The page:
Palomar 9 = NGC 6717 (Aug 2013): Very close to orangish-yellow star. Easy, bright but small. 31mm Nagler. (I have also seen this in an 8" telescope for what it's worth, but can't find the log). This is perhaps the easiest amongst Palomar globulars.

Palomar 10 (Apr 2012, TSP): "Very faint, circular glow"

Palomar 11 (Aug 2013): Easy star-hop from Kappa Aquilae. Rather faint, but "resolved" even in 31mm Nagler. After precise star-hopping, it was easily located in the field and confirmed against neighboring stars. 10mm Delos insinuates that the feeling of resolution might only be because of foreground stars. Somewhat large, faint glow with a few bright stars (presumably foreground stars) on it. DSS image seems to indicate otherwise, that the feeling of resolution is actually real and there are no real foreground stars. This is confirmed again by averted vision.

 

Palomar 12 (Aug 2013): Star-hopped from M 30 in 31mm Nagler. Was just about detectable in the 31mm Nagler. Triangular asterism conveniently "points" to the globular. 10mm Delos shows the cluster nicely, and notes that the cluster is a tad west of where the "arrow" points, which was later confirmed against DSS image. The "chain" of more prominent stars was noted in the eyepiece and checked against DSS. More sensation of resolution at 7mm, but the fainter stars are rendered invisible.

 

Palomar 13 (Oct 2013): Barely detected. Had to know exactly where to look. Held the core brightening for multiple instants in a 10mm Delos. Could not hold continuously. This is a confirmed observation, but must ideally repeat as I had to stare very hard and look for it in the exact location to see it. Tried multiple eyepieces: 10mm Delos worked best, followed by 13mm Baader Hyperion (2.9mm EP, 159x).

Palomar 14 (Jul 2014): "On a night of poor transparency, the stars in the field sported halos; however, there was a fainter star which had a more concentrated halo, comparable to the brighter stars in the field or perhaps even larger. This is the glow of Palomar 14, as confirmed later." Earlier (May 2014, TSP) from the darker skies of Texas Star Party: "20mm Pentax was useful to detect the object by condensing the core. 10mm Delos was thereafter useful. Not terribly difficult. Looks like a halo around a faint star."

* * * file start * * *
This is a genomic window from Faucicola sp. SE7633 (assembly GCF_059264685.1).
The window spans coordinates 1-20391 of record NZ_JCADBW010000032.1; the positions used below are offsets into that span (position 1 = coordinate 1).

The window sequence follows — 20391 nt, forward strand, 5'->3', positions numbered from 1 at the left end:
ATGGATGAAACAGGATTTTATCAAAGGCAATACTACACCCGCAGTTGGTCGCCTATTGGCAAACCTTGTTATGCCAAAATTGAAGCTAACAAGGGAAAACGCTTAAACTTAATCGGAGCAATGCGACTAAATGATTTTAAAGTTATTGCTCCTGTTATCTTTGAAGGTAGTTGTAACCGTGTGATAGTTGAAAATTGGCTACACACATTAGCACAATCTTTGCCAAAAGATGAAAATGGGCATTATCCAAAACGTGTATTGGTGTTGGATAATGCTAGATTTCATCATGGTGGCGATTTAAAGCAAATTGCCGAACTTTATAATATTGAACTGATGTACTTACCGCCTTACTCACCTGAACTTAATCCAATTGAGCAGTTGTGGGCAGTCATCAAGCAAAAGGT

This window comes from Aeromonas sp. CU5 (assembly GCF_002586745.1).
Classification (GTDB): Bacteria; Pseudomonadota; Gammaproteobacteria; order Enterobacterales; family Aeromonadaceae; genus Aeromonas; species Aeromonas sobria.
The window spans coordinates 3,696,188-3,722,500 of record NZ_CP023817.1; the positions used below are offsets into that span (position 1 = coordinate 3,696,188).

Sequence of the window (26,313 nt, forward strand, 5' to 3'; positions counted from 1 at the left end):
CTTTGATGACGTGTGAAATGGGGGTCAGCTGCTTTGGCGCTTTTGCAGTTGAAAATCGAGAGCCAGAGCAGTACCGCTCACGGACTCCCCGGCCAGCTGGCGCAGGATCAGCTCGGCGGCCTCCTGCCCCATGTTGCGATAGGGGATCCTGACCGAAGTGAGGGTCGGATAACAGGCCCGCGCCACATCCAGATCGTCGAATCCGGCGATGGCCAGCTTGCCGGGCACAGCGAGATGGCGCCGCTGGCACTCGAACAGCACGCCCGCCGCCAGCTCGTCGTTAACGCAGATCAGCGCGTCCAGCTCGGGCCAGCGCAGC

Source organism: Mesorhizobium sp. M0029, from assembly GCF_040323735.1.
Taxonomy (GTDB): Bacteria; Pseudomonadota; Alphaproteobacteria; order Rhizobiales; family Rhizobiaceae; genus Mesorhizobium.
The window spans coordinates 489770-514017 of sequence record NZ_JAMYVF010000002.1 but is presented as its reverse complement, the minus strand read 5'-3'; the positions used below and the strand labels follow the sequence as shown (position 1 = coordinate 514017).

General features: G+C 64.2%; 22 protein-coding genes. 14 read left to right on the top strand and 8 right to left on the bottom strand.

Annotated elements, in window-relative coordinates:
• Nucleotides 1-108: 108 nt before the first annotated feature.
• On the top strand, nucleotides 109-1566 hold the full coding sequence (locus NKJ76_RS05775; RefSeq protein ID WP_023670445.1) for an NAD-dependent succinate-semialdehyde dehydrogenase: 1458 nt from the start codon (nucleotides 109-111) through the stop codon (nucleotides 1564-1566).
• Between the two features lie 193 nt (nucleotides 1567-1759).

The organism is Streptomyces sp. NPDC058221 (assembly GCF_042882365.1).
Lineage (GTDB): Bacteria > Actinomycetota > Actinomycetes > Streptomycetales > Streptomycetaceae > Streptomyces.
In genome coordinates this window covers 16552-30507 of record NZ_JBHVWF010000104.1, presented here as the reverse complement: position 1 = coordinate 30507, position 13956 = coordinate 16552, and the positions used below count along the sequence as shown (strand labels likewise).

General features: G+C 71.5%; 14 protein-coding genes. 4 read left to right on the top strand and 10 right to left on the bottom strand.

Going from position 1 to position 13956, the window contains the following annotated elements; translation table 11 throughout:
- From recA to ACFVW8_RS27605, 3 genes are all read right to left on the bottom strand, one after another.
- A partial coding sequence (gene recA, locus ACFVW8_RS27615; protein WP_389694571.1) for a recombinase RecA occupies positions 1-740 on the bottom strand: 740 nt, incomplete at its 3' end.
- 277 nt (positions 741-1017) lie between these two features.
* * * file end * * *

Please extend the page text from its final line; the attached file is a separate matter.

Palomar 15 (May 2014, TSP): I spent ~1 hour observing this object in my 18" Obsession, a friend's 12" dob and my 6" dob. The object was visible only in the 18".  A slight brightening of the background was observed near a faint star pattern. The exact position was then confirmed against POSSII image. The object was repeatedly detected in the 18", made easier by tapping the scope, in the 20mm Pentax XW eyepiece.


Edited by Akarsh Simha, 04 June 2022 - 05:47 PM.

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#6 Akarsh Simha

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Posted 04 June 2022 - 05:57 PM

Steve Gottlieb wrote an article in Sky & Telescope in the October 2021 issue on some of the objects from the Sagittarius Dwarf Spheroidal galaxy that was torn apart and "consumed" by the Milky Way. In that he lists several obscure and less-obscure globular clusters, including Palomar 12, which is part of one of the tidal streams of SagDEG. This article also inspired me to look at Terzan 7 which is the only Terzan I've attempted.

Terzan 7 (Oct 2021 from Okie-Tex Star Party): Not too difficult. Large, oval-shaped glow to the north of two stars. It resolves well although individual stars can't be discerned as they're too faint, i.e. it looks grainy.

There are lots of observations of Palomar, Terzan and also more obscure stuff like UKS globulars on Adventures in Deep Space:
https://www.astronom...ace/obscure.htm
https://www.astronom...ce/obscure2.htm
https://astronomy-ma...ace/palglob.htm

 



#7 Redbetter

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Posted 04 June 2022 - 07:21 PM

According to Sky Safari, 11.75 magnitude and a diameter of 8.0'...  Should be a relatively easy target for my 20-inch.....  Well placed near the meridian in Western Serpens.... Skies are predicted to be very clear and dry...  seeing is forecast to be "bad", 1/5 on CSC...

 

But shoulda, coulda, woulda sometimes are the enemies of success...

 

I've a hankering to bag the Palomars and the Terzans with the 20..... 

 

Anyone else seen it/them?

 

Dave

It is a good target for a 20" in dark sky.  As with most Palomars it possesses very low surface brightness.  11.75 V mag over an 8 arc minute diameter equates to an average surface brightness of 24.9 mpsas.   The central 4 arc minutes is only slightly brighter than this.  The saving grace for being certain of Palomar 5 is that it has some resolvable stars.